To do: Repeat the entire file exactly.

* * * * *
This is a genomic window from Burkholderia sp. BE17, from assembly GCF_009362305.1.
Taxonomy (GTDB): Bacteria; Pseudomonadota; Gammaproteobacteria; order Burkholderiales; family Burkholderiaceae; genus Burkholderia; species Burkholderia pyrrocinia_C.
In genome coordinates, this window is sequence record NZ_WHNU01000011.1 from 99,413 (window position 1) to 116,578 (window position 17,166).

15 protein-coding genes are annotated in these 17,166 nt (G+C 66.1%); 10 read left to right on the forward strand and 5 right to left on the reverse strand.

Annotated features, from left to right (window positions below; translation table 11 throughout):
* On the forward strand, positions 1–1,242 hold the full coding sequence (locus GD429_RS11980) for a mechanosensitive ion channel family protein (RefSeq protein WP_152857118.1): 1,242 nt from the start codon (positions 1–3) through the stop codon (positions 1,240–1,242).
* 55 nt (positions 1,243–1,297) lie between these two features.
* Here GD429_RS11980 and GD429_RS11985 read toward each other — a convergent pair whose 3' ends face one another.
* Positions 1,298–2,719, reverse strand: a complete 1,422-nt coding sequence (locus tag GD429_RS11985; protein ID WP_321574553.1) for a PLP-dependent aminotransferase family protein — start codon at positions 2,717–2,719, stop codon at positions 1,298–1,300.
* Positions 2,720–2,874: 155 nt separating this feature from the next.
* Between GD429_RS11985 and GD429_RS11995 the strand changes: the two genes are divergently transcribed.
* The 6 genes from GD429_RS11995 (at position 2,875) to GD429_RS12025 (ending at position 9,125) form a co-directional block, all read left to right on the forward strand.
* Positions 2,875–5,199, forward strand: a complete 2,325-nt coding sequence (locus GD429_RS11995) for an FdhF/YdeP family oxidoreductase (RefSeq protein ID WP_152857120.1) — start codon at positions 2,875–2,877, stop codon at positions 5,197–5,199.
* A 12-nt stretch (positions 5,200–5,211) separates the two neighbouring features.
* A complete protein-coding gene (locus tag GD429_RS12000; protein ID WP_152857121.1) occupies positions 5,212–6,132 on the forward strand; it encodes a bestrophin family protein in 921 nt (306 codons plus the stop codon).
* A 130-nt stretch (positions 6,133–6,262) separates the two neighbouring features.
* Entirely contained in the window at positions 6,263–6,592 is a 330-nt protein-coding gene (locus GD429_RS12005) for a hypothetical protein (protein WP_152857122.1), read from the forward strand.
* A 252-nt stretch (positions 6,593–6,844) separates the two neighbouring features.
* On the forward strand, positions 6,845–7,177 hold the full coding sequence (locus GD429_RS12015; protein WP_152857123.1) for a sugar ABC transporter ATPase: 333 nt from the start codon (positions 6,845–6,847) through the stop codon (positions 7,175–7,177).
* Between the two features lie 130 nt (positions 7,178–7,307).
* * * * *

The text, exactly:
This is a genomic window from Burkholderia sp. BE17, from assembly GCF_009362305.1.
Taxonomy (GTDB): Bacteria; Pseudomonadota; Gammaproteobacteria; order Burkholderiales; family Burkholderiaceae; genus Burkholderia; species Burkholderia pyrrocinia_C.
In genome coordinates, this window is sequence record NZ_WHNU01000011.1 from 99,413 (window position 1) to 116,578 (window position 17,166).

15 protein-coding genes are annotated in these 17,166 nt (G+C 66.1%); 10 read left to right on the forward strand and 5 right to left on the reverse strand.

Annotated features, from left to right (window positions below; translation table 11 throughout):
* On the forward strand, positions 1–1,242 hold the full coding sequence (locus GD429_RS11980) for a mechanosensitive ion channel family protein (RefSeq protein WP_152857118.1): 1,242 nt from the start codon (positions 1–3) through the stop codon (positions 1,240–1,242).
* 55 nt (positions 1,243–1,297) lie between these two features.
* Here GD429_RS11980 and GD429_RS11985 read toward each other — a convergent pair whose 3' ends face one another.
* Positions 1,298–2,719, reverse strand: a complete 1,422-nt coding sequence (locus tag GD429_RS11985; protein ID WP_321574553.1) for a PLP-dependent aminotransferase family protein — start codon at positions 2,717–2,719, stop codon at positions 1,298–1,300.
* Positions 2,720–2,874: 155 nt separating this feature from the next.
* Between GD429_RS11985 and GD429_RS11995 the strand changes: the two genes are divergently transcribed.
* The 6 genes from GD429_RS11995 (at position 2,875) to GD429_RS12025 (ending at position 9,125) form a co-directional block, all read left to right on the forward strand.
* Positions 2,875–5,199, forward strand: a complete 2,325-nt coding sequence (locus GD429_RS11995) for an FdhF/YdeP family oxidoreductase (RefSeq protein ID WP_152857120.1) — start codon at positions 2,875–2,877, stop codon at positions 5,197–5,199.
* A 12-nt stretch (positions 5,200–5,211) separates the two neighbouring features.
* A complete protein-coding gene (locus tag GD429_RS12000; protein ID WP_152857121.1) occupies positions 5,212–6,132 on the forward strand; it encodes a bestrophin family protein in 921 nt (306 codons plus the stop codon).
* A 130-nt stretch (positions 6,133–6,262) separates the two neighbouring features.
* Entirely contained in the window at positions 6,263–6,592 is a 330-nt protein-coding gene (locus GD429_RS12005) for a hypothetical protein (protein WP_152857122.1), read from the forward strand.
* A 252-nt stretch (positions 6,593–6,844) separates the two neighbouring features.
* On the forward strand, positions 6,845–7,177 hold the full coding sequence (locus GD429_RS12015; protein WP_152857123.1) for a sugar ABC transporter ATPase: 333 nt from the start codon (positions 6,845–6,847) through the stop codon (positions 7,175–7,177).
* Between the two features lie 130 nt (positions 7,178–7,307).